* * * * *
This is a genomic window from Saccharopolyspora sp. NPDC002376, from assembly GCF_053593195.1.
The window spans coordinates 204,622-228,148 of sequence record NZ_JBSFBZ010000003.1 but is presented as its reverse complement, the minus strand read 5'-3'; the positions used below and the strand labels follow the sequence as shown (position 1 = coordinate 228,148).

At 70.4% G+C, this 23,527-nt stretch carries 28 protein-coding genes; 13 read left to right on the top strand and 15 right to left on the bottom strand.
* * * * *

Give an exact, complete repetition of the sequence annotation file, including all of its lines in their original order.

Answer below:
This is a genomic window from Saccharopolyspora sp. NPDC002376, from assembly GCF_053593195.1.
The window spans coordinates 204,622-228,148 of sequence record NZ_JBSFBZ010000003.1 but is presented as its reverse complement, the minus strand read 5'-3'; the positions used below and the strand labels follow the sequence as shown (position 1 = coordinate 228,148).

At 70.4% G+C, this 23,527-nt stretch carries 28 protein-coding genes; 13 read left to right on the top strand and 15 right to left on the bottom strand.